Business Group Adopts 2020 Main Street Agenda

One of the largest business organizations in the state of Michigan is out with what they call their Main Street Agenda for 2020 and for the most part it is focused on maintaining gains made in recent years rather than targeting any widespread new initiatives.

The National Federation of Independent Business — or simply NFIB — Michigan chapter has shared the new Main Street document with the note that their primary mission this session “will be to ensure that the improvements in Michigan’s business climate are recognized and defended while moving forward to build on those gains.”

NFIB officials say that the past eight years have brought tough policy decisions that turned the state around and made Michigan a great place to bring a business, grow a business, or start a business. However, they say, “The 2018 elections changed the political landscape with a new Governor, Attorney General, and Secretary of State. In the state legislature, 45 new house and 7 new senate members are in their first term this session. While the top executive offices are now occupied by Democrats, Republicans have retained control of the House and Senate, although with a slimmer majority margin than last session. NFIB will be proactive in reminding lawmakers that the failed policies of the past have not improved with age and that small business challenges must be addressed if Michigan is to remain on a path to prosperity and opportunity for small business.”

These are the core tenets of the NFIB 2020 Main Street Agenda for Michigan, as posted directly by the organization on its website:

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Fight for Small Business in the Road Funding Debate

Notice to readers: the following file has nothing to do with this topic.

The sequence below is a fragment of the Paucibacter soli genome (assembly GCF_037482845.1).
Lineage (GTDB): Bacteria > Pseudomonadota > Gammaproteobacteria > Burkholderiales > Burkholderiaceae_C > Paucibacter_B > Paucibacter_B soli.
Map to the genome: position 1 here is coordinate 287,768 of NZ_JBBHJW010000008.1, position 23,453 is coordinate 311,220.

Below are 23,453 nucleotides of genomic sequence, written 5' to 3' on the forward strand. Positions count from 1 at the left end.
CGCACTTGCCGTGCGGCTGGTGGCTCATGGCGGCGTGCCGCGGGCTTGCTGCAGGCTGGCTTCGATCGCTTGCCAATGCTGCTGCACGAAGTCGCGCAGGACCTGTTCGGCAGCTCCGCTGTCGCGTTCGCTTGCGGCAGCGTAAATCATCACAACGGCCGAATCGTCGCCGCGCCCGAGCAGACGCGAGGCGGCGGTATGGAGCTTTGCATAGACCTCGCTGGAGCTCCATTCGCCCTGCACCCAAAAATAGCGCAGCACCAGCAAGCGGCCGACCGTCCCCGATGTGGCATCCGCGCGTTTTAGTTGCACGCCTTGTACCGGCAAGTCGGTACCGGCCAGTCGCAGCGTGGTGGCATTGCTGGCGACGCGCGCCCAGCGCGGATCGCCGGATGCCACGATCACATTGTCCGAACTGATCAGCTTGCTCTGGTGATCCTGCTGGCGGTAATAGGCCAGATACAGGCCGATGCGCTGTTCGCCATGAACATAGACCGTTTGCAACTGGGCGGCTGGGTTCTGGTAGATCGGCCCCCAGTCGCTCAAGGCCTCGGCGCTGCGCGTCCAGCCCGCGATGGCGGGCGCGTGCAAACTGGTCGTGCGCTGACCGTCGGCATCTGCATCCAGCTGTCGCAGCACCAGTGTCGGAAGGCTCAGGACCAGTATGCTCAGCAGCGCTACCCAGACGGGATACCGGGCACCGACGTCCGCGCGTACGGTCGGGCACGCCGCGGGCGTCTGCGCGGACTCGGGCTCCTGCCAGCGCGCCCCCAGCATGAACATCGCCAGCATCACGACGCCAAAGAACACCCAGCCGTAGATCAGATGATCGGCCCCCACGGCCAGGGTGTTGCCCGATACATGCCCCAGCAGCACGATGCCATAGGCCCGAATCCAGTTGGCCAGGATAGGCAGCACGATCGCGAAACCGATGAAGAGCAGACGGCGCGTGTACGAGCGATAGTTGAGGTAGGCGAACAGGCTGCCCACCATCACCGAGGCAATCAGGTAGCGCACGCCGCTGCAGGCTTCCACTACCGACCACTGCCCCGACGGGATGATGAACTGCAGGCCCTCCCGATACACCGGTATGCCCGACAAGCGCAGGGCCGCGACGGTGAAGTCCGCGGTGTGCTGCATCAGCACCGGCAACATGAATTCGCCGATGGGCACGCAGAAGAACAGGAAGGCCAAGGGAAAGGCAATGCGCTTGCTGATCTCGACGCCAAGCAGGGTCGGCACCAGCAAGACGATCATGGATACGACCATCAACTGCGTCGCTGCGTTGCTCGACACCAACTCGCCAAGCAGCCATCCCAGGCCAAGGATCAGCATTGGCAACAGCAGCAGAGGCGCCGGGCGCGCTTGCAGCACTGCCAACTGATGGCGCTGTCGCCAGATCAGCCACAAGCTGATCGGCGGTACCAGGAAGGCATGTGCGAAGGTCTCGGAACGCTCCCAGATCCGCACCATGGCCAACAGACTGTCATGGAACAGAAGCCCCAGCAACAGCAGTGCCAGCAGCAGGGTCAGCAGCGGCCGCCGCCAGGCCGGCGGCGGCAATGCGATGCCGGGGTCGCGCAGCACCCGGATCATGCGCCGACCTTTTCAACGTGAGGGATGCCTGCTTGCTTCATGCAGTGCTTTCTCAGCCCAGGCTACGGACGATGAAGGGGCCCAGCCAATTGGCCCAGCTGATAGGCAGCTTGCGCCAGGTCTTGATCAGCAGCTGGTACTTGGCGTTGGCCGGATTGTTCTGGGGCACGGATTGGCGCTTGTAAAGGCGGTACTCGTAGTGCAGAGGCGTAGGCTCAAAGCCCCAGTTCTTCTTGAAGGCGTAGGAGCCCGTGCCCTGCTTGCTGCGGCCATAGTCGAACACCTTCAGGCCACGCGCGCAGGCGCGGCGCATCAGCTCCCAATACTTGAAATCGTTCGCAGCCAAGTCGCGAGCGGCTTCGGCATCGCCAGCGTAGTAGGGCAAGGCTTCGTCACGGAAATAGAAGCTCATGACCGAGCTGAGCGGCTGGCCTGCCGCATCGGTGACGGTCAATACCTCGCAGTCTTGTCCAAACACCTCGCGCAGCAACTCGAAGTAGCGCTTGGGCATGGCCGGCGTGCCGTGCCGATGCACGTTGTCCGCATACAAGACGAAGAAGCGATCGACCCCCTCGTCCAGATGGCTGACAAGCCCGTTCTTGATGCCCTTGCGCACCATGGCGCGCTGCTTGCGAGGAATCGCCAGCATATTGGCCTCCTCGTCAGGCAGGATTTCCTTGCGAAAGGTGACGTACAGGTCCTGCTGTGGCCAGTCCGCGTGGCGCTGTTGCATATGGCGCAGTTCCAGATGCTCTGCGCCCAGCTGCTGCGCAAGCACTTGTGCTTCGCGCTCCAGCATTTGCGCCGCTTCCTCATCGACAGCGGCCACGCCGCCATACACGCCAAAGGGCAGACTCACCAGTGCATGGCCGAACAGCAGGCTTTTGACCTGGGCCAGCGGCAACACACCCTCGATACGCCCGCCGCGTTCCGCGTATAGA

While small business owners recognize the importance of quality roads, the proposal by Governor Whitmer to raise the gas taxes by 45-cents is not a serious road funding solution and was soundly rejected. There is well deserved skepticism from small business towards proposals that claim to be for road funding, but are really diverted into other budget projects that have nothing to do with roads. A new proposal introduced late last year would allow local governments to create local gas taxes and vehicle registration fees for local roads. NFIB small business members are currently examining the proposal to determine where they stand.

Guard Against Attempts to Create a New Small Business Tax

After more than 36 years of double taxation and punitive tax policy on small business, NFIB was successful in leading the way to repeal the confiscatory Michigan Business Tax in 2011 and replace it with a flat rate Corporate Income Tax. Unfortunately, the myth that small business isn’t paying any business tax continues to persist as an excuse to expand the Corporate Income Tax to non-corporate C businesses, such as sole proprietors, partnerships, LLC’s, and Sub S entities. Governor Whitmer has already proposed creating a new small business tax to increase the current tax rate on non-C businesses from 4.25-percent to 6-percent. House Democrats want to go further and have introduced legislation to double the rate to 8.5-percent.

Oppose Attempts to Use Rules to get Around the Legislature